Theodicy In The Apocalypse -- By: Grant R. Osborne
TrinJ 14:1 (Spring 1993) p. 63
Theodicy In The Apocalypse
Theodicy comes from two Greek words meaning “to justify/defend God.” The premise is that an omnipotent yet benevolent God must create a world in which these attributes are manifest. In that light, how does one account for the presence of evil and suffering? Theodicy in the Bible refers to the justification of God in two directions: the seeming triumph of the wicked and the suffering of the innocent. If God is sovereign and good, how can he allow evil to predominate unchecked? The presence of evil, suffering, and death was a threat to the divine order that controlled this cosmos. Ancient societies answered this problem in quite different ways: some, like the Greeks, portrayed gods with the same foibles and faults as human beings; others, like the Persians, developed a dualistic world in which good and evil are virtually equal forces.
The OT provides a multiplex answer. J. Crenshaw finds seven different views of suffering in Jewish thinking: suffering as retributive, disciplinary, revelational, probative, illusory, transitory, or mysterious.1 The solution begins with Genesis 3, which says the presence of evil and death was due to human choice. God throughout the OT is characterized by justice and love, wrath and mercy, and these coexist in a divine tension. Divine wrath2 is portrayed as just, linked as it is to human depravity; e.g. Gen 6:5: “The Lord saw how great man’s wickedness on the earth had become, and that every inclination of the thoughts of his heart was only evil all the time [NIV used throughout].” In v. 6 God’s response is first grief and pain, and then comes the wrath that leads to the flood.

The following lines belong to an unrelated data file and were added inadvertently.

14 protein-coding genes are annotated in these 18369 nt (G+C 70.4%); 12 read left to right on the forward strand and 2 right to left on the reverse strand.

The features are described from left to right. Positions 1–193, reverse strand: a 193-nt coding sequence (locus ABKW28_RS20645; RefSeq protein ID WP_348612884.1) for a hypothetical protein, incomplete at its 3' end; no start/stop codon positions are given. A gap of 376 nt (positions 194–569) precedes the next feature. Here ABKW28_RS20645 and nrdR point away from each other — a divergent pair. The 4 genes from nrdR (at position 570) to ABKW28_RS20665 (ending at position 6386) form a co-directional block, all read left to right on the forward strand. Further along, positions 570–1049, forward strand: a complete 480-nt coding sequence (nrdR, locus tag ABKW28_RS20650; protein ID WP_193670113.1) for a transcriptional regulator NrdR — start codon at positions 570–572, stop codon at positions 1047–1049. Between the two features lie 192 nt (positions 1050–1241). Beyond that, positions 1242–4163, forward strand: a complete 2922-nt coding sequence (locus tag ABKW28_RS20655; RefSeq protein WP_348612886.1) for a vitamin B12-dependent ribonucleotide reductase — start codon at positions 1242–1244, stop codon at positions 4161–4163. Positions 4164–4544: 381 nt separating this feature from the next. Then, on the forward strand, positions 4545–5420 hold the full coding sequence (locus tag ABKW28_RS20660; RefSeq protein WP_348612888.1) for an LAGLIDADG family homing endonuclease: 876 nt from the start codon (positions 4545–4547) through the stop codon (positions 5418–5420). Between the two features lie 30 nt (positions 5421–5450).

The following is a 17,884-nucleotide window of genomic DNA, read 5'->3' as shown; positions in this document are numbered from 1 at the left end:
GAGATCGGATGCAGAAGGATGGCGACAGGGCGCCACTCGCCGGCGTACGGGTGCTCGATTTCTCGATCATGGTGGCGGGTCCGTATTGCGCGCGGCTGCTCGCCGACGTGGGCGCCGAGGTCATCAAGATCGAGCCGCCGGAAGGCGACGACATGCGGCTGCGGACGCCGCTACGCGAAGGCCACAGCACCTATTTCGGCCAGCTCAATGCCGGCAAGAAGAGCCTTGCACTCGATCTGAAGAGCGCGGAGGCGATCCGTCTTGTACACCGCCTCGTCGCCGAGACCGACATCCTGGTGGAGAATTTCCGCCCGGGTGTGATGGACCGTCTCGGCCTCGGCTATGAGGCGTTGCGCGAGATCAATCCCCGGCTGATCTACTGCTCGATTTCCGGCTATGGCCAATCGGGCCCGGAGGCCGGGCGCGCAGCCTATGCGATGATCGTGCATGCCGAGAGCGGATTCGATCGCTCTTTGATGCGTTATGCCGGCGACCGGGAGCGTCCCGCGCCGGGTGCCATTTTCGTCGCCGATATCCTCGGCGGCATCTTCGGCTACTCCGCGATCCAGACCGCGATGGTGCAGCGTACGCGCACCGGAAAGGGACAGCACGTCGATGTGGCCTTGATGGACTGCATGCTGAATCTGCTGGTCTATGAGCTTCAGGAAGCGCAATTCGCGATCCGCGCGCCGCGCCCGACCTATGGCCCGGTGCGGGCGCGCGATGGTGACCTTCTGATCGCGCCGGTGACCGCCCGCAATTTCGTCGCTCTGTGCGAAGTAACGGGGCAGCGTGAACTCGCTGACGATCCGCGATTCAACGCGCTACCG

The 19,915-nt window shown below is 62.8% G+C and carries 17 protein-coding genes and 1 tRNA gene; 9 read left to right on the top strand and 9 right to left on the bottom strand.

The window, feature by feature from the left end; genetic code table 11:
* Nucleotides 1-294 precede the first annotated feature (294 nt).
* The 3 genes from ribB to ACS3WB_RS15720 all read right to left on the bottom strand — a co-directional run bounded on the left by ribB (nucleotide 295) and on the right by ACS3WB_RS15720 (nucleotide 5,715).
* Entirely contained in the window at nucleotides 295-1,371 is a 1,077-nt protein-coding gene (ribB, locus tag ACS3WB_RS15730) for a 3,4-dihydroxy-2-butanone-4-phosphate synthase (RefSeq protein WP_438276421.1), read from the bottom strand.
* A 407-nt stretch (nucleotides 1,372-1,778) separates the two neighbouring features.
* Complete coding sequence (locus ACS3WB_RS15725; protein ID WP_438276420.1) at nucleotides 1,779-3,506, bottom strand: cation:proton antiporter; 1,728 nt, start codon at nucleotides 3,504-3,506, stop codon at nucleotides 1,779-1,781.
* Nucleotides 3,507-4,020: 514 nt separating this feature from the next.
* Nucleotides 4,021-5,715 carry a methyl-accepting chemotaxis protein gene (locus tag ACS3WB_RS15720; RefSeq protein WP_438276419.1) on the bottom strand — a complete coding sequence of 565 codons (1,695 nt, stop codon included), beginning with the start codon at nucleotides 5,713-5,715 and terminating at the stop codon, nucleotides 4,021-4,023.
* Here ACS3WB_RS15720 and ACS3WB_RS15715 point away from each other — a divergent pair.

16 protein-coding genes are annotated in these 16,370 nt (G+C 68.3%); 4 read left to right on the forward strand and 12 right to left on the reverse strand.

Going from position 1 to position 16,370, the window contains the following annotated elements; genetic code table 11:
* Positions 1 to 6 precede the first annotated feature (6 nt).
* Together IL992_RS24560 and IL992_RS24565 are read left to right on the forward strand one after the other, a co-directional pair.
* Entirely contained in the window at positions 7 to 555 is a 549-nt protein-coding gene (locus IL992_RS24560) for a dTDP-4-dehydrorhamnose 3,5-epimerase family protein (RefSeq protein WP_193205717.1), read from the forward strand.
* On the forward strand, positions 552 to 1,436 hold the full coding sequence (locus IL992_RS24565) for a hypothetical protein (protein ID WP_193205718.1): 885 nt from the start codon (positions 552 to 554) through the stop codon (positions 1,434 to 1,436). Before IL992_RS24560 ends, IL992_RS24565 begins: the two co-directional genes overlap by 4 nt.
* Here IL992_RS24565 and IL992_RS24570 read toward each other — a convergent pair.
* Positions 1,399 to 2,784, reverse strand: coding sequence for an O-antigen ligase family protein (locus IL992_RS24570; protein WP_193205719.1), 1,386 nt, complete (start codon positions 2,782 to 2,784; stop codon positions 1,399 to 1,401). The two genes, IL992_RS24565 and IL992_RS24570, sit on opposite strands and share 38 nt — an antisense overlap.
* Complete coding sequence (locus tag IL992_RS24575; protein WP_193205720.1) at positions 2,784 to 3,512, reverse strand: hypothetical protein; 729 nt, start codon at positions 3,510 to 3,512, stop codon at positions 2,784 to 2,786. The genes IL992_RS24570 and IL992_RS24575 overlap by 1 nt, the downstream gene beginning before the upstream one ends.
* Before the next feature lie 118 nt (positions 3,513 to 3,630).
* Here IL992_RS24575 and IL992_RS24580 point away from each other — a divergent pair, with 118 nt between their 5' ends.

Yet this does not explain the suffering of the innocent and of the righteous. Many have noted that in wisdom tradition a major crisis developed with regard to the challenge posed by the twin problems
*Grant R. Osborne is Professor of New Testament at Trinity Evangelical Divinity School, Deerfield, Illinois.
TrinJ 14:1 (Spring 1993) p. 64
of evil and the suffering of the innocent. Wisdom at its heart may be defined as a creation theology: God has created this world and continues to control it; therefore wisdom is accepting one’s proper place in his created order and living by his rules. Yet this was challenged by common experience, namely the prosperity of the wicked and the indiscriminate nature of suffering that imposes itself on the just and the unjust alike. Wisdom answered this problem in two ...
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